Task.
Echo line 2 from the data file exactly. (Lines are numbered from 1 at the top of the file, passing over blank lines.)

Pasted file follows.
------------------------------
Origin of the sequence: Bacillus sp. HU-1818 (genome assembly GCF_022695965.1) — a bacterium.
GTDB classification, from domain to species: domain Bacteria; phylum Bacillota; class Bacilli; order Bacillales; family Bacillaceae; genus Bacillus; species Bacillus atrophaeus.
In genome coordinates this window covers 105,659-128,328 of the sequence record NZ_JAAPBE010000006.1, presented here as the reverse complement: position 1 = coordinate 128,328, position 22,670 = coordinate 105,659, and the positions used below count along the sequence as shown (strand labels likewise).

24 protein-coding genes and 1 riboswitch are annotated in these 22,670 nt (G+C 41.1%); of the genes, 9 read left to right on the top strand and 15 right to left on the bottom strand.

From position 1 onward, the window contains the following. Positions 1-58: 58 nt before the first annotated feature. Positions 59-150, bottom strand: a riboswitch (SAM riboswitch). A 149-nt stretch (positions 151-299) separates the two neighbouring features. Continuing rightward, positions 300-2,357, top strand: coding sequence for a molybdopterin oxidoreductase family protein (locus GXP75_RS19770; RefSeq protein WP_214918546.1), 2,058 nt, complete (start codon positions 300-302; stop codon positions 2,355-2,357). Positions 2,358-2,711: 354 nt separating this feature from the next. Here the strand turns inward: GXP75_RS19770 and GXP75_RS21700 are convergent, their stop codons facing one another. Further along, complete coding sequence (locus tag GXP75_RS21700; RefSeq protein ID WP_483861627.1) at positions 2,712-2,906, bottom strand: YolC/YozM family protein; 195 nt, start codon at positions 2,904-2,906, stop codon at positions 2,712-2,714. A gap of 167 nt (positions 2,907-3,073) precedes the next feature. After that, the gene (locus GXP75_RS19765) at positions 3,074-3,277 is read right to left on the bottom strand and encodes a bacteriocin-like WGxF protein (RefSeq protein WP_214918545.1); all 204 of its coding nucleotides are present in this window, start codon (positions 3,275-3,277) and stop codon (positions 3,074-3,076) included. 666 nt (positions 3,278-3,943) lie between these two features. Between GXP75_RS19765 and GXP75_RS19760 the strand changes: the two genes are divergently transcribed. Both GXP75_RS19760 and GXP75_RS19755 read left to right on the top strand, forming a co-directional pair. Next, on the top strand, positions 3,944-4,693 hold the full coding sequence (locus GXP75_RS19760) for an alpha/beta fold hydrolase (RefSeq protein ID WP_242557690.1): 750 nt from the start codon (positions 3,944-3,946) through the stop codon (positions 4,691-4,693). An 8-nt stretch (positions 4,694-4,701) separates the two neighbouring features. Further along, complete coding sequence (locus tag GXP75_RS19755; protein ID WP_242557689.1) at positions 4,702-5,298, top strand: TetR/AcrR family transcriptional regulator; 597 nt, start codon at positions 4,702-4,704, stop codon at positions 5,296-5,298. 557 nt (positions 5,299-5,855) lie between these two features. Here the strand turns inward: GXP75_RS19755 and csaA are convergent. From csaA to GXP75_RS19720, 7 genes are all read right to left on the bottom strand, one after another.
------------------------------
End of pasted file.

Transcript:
GTDB classification, from domain to species: domain Bacteria; phylum Bacillota; class Bacilli; order Bacillales; family Bacillaceae; genus Bacillus; species Bacillus atrophaeus.